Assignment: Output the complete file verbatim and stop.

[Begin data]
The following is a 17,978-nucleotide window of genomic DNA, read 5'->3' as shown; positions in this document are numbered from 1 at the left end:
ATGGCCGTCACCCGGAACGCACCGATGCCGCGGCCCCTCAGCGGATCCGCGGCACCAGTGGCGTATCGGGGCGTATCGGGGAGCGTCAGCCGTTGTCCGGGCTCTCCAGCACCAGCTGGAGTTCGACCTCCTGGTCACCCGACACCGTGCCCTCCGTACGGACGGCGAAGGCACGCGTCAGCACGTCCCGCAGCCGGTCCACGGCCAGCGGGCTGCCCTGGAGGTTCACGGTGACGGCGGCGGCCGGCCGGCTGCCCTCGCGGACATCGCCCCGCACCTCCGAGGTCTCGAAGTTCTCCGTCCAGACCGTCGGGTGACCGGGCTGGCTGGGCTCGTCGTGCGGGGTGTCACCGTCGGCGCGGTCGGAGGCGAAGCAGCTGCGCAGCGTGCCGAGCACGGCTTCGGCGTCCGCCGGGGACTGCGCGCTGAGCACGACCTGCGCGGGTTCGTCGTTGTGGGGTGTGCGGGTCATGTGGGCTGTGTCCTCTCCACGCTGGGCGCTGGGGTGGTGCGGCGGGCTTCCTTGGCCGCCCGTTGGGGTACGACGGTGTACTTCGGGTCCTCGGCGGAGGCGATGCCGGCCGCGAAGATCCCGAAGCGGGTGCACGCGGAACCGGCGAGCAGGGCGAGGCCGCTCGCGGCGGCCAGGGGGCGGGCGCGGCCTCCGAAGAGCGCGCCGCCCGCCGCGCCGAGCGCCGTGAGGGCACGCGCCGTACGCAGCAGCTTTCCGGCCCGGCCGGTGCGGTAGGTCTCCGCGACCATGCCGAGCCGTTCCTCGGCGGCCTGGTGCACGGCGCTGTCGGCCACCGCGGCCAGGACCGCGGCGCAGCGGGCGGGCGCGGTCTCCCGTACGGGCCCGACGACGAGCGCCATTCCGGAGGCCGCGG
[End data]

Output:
The following is a 17,978-nucleotide window of genomic DNA, read 5'->3' as shown; positions in this document are numbered from 1 at the left end:
ATGGCCGTCACCCGGAACGCACCGATGCCGCGGCCCCTCAGCGGATCCGCGGCACCAGTGGCGTATCGGGGCGTATCGGGGAGCGTCAGCCGTTGTCCGGGCTCTCCAGCACCAGCTGGAGTTCGACCTCCTGGTCACCCGACACCGTGCCCTCCGTACGGACGGCGAAGGCACGCGTCAGCACGTCCCGCAGCCGGTCCACGGCCAGCGGGCTGCCCTGGAGGTTCACGGTGACGGCGGCGGCCGGCCGGCTGCCCTCGCGGACATCGCCCCGCACCTCCGAGGTCTCGAAGTTCTCCGTCCAGACCGTCGGGTGACCGGGCTGGCTGGGCTCGTCGTGCGGGGTGTCACCGTCGGCGCGGTCGGAGGCGAAGCAGCTGCGCAGCGTGCCGAGCACGGCTTCGGCGTCCGCCGGGGACTGCGCGCTGAGCACGACCTGCGCGGGTTCGTCGTTGTGGGGTGTGCGGGTCATGTGGGCTGTGTCCTCTCCACGCTGGGCGCTGGGGTGGTGCGGCGGGCTTCCTTGGCCGCCCGTTGGGGTACGACGGTGTACTTCGGGTCCTCGGCGGAGGCGATGCCGGCCGCGAAGATCCCGAAGCGGGTGCACGCGGAACCGGCGAGCAGGGCGAGGCCGCTCGCGGCGGCCAGGGGGCGGGCGCGGCCTCCGAAGAGCGCGCCGCCCGCCGCGCCGAGCGCCGTGAGGGCACGCGCCGTACGCAGCAGCTTTCCGGCCCGGCCGGTGCGGTAGGTCTCCGCGACCATGCCGAGCCGTTCCTCGGCGGCCTGGTGCACGGCGCTGTCGGCCACCGCGGCCAGGACCGCGGCGCAGCGGGCGGGCGCGGTCTCCCGTACGGGCCCGACGACGAGCGCCATTCCGGAGGCCGCGG